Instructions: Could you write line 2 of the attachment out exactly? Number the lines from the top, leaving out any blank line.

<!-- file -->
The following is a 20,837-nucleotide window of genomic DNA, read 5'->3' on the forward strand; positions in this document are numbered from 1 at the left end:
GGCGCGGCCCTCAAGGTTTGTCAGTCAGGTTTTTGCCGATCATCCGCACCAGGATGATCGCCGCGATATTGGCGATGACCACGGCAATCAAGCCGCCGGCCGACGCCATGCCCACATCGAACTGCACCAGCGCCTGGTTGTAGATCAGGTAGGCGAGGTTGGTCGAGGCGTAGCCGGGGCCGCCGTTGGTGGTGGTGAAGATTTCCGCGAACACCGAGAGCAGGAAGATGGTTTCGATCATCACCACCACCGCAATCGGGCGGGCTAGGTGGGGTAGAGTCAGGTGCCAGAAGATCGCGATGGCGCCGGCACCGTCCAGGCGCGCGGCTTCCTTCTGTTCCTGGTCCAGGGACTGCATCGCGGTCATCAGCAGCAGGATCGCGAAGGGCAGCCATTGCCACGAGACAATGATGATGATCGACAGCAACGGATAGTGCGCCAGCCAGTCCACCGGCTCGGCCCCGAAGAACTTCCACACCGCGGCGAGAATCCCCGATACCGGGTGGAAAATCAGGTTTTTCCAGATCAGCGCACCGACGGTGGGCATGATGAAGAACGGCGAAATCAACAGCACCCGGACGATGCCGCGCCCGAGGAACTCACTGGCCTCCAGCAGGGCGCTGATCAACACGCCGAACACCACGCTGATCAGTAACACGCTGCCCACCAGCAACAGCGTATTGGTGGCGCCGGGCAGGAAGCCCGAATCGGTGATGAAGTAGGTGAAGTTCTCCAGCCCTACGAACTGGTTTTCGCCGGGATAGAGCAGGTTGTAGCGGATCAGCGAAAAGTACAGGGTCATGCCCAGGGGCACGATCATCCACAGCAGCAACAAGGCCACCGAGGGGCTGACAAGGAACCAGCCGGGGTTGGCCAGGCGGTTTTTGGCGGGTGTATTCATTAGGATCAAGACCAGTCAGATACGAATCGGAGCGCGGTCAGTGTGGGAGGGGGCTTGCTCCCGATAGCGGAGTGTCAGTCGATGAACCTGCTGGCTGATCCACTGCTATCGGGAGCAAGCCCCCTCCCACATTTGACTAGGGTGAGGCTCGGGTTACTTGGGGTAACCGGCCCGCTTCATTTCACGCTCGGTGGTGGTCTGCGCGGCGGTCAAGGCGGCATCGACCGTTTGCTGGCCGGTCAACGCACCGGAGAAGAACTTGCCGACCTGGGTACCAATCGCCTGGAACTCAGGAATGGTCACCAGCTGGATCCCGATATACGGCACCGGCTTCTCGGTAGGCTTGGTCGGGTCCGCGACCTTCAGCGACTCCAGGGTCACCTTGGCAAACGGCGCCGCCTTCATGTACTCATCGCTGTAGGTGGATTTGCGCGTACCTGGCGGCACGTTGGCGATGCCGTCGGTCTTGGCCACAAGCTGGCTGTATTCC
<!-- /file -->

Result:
GGCGCGGCCCTCAAGGTTTGTCAGTCAGGTTTTTGCCGATCATCCGCACCAGGATGATCGCCGCGATATTGGCGATGACCACGGCAATCAAGCCGCCGGCCGACGCCATGCCCACATCGAACTGCACCAGCGCCTGGTTGTAGATCAGGTAGGCGAGGTTGGTCGAGGCGTAGCCGGGGCCGCCGTTGGTGGTGGTGAAGATTTCCGCGAACACCGAGAGCAGGAAGATGGTTTCGATCATCACCACCACCGCAATCGGGCGGGCTAGGTGGGGTAGAGTCAGGTGCCAGAAGATCGCGATGGCGCCGGCACCGTCCAGGCGCGCGGCTTCCTTCTGTTCCTGGTCCAGGGACTGCATCGCGGTCATCAGCAGCAGGATCGCGAAGGGCAGCCATTGCCACGAGACAATGATGATGATCGACAGCAACGGATAGTGCGCCAGCCAGTCCACCGGCTCGGCCCCGAAGAACTTCCACACCGCGGCGAGAATCCCCGATACCGGGTGGAAAATCAGGTTTTTCCAGATCAGCGCACCGACGGTGGGCATGATGAAGAACGGCGAAATCAACAGCACCCGGACGATGCCGCGCCCGAGGAACTCACTGGCCTCCAGCAGGGCGCTGATCAACACGCCGAACACCACGCTGATCAGTAACACGCTGCCCACCAGCAACAGCGTATTGGTGGCGCCGGGCAGGAAGCCCGAATCGGTGATGAAGTAGGTGAAGTTCTCCAGCCCTACGAACTGGTTTTCGCCGGGATAGAGCAGGTTGTAGCGGATCAGCGAAAAGTACAGGGTCATGCCCAGGGGCACGATCATCCACAGCAGCAACAAGGCCACCGAGGGGCTGACAAGGAACCAGCCGGGGTTGGCCAGGCGGTTTTTGGCGGGTGTATTCATTAGGATCAAGACCAGTCAGATACGAATCGGAGCGCGGTCAGTGTGGGAGGGGGCTTGCTCCCGATAGCGGAGTGTCAGTCGATGAACCTGCTGGCTGATCCACTGCTATCGGGAGCAAGCCCCCTCCCACATTTGACTAGGGTGAGGCTCGGGTTACTTGGGGTAACCGGCCCGCTTCATTTCACGCTCGGTGGTGGTCTGCGCGGCGGTCAAGGCGGCATCGACCGTTTGCTGGCCGGTCAACGCACCGGAGAAGAACTTGCCGACCTGGGTACCAATCGCCTGGAACTCAGGAATGGTCACCAGCTGGATCCCGATATACGGCACCGGCTTCTCGGTAGGCTTGGTCGGGTCCGCGACCTTCAGCGACTCCAGGGTCACCTTGGCAAACGGCGCCGCCTTCATGTACTCATCGCTGTAGGTGGATTTGCGCGTACCTGGCGGCACGTTGGCGATGCCGTCGGTCTTGGCCACAAGCTGGCTGTATTCC